OSTree update /usr/local/* RW folders fail


I’m trying to add some custom python libraries into the host system using the torizoncore-builder OSTree filesystem customization, like it is defined in the documentation: TorizonCore Builder Tool “build” command | Toradex Developer Center.
Before that I checked the setup by putting the files manually via scp on the board and putting the files into /usr/local/bin and /usr/local/lib pathes, then modified the /etc/environment to add the /usr/local/lib path into the PYTHONPATH and with these changes all was fine and worked flawlessly.
When I define the customization and put the libraries file tree like this:


- changes/

disk file tree

… packages dirs …
The files are not put into the place. From the documentation I know that /usr/ and /usr/lib are the read-only paths and it is clear that it should be ignored, but /usr/local/ is not a read-only otherwise I wouldn’t be able to put the files there.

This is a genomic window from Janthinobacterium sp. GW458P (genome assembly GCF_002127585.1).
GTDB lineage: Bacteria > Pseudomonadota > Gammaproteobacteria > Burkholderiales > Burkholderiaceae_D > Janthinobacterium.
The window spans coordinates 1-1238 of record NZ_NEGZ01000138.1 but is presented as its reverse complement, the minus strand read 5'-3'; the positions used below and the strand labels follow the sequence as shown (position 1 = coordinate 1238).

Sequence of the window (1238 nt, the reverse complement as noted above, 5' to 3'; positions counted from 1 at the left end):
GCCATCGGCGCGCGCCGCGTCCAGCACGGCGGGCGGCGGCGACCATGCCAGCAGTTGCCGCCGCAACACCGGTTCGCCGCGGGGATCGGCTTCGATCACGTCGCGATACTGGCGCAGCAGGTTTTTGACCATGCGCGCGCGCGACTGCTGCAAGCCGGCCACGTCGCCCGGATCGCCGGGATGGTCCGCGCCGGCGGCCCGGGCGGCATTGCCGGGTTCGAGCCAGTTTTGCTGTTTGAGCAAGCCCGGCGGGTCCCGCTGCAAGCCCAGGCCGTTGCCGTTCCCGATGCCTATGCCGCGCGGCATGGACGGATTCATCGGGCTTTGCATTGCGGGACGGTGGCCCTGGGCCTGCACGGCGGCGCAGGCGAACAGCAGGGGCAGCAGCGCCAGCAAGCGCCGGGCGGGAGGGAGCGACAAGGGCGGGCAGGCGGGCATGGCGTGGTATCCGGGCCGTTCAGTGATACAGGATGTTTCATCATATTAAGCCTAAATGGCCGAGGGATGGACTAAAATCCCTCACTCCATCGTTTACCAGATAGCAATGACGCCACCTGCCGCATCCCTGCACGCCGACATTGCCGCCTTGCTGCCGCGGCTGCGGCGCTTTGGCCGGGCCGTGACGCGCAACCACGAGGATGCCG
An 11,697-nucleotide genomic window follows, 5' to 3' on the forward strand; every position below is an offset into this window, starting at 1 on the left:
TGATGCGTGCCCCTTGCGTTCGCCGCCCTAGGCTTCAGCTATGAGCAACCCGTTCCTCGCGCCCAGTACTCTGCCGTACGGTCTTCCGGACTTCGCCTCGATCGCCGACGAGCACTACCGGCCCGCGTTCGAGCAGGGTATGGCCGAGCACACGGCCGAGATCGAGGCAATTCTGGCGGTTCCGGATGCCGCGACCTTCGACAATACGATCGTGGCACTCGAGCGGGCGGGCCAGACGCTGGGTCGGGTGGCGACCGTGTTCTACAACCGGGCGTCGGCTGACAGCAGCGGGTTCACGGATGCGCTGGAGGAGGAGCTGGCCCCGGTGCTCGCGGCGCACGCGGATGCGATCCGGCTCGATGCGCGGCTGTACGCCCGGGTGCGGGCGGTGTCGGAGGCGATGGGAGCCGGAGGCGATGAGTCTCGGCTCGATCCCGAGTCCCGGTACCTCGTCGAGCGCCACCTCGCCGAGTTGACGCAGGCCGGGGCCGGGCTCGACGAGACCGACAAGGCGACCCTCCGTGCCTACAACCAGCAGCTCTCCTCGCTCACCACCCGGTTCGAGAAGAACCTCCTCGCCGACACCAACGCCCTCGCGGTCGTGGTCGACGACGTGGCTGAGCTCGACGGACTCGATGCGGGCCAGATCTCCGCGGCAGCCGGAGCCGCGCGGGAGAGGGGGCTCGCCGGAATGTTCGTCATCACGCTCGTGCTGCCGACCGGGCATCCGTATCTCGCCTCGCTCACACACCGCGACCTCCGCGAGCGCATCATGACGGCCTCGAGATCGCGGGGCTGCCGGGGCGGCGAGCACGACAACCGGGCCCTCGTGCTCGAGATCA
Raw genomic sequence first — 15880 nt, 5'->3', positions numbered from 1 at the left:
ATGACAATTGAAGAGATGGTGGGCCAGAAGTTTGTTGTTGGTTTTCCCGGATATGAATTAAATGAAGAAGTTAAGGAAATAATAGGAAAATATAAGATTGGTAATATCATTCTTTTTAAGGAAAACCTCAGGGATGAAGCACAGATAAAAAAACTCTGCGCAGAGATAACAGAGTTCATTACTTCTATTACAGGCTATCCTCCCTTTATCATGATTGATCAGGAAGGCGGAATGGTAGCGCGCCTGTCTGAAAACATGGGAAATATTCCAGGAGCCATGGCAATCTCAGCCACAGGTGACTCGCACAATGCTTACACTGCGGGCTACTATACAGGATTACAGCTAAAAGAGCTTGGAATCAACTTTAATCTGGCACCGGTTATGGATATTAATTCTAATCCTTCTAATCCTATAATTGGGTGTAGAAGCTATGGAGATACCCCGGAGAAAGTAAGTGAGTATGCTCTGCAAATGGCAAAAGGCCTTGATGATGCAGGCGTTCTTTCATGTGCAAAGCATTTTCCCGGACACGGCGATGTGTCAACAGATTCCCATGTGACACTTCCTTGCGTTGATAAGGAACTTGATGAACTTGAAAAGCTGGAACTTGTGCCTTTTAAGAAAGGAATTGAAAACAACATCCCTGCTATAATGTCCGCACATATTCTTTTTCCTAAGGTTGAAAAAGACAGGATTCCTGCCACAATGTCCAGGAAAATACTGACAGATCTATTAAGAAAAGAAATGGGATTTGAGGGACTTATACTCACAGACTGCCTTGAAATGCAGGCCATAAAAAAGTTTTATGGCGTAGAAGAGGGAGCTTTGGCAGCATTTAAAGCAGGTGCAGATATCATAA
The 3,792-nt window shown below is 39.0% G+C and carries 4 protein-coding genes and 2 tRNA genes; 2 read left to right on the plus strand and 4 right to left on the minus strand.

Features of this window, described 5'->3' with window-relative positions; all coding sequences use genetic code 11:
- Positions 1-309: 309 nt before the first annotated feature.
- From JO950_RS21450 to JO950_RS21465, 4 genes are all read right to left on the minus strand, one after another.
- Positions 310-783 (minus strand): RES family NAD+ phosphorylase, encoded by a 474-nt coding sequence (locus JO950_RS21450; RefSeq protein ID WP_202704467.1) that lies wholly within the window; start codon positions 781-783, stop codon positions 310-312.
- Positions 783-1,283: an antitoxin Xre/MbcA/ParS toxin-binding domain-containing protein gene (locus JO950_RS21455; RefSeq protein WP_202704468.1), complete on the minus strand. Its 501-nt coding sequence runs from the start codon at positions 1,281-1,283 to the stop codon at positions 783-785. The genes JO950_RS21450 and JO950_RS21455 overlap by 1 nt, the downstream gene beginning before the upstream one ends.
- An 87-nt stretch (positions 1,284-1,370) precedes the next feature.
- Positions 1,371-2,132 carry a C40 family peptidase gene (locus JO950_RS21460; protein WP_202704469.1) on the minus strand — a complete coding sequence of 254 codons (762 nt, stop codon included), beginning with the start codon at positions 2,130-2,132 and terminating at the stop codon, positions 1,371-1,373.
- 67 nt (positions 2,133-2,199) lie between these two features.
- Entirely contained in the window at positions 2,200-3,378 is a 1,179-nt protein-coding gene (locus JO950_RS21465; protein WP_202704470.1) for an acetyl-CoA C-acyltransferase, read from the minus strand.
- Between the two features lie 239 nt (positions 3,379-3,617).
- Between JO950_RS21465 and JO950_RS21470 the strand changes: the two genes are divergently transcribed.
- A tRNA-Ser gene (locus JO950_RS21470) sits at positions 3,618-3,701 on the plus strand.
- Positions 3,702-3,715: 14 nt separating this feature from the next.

For me it is non important where to put that python code, although it would be natural to use /usr/local/lib path for that. Is there a way to bypass the read-only constraint here? Is there any full list of directories that will be ignored in the filesystem customization?

Thank you!

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When using TorizonCore Builder for OSTree filesystem customization, it’s crucial to understand how the read-only and read-write partitions are managed. As you’ve observed, TorizonCore mounts the root filesystem as read-only to improve security and system reliability, with certain exceptions like /etc and /var for specific reasons.

For adding custom Python libraries or any modifications outside the standard read-write directories, there are a couple of approaches you can consider:

  1. OverlayFS: This is a union filesystem that allows you to virtually “overlay” additional files on top of the existing filesystem without modifying the original files. This can be particularly useful for adding files to read-only parts of the filesystem like /usr/local. You can create an overlay that includes your custom libraries and configure it to be applied at boot time.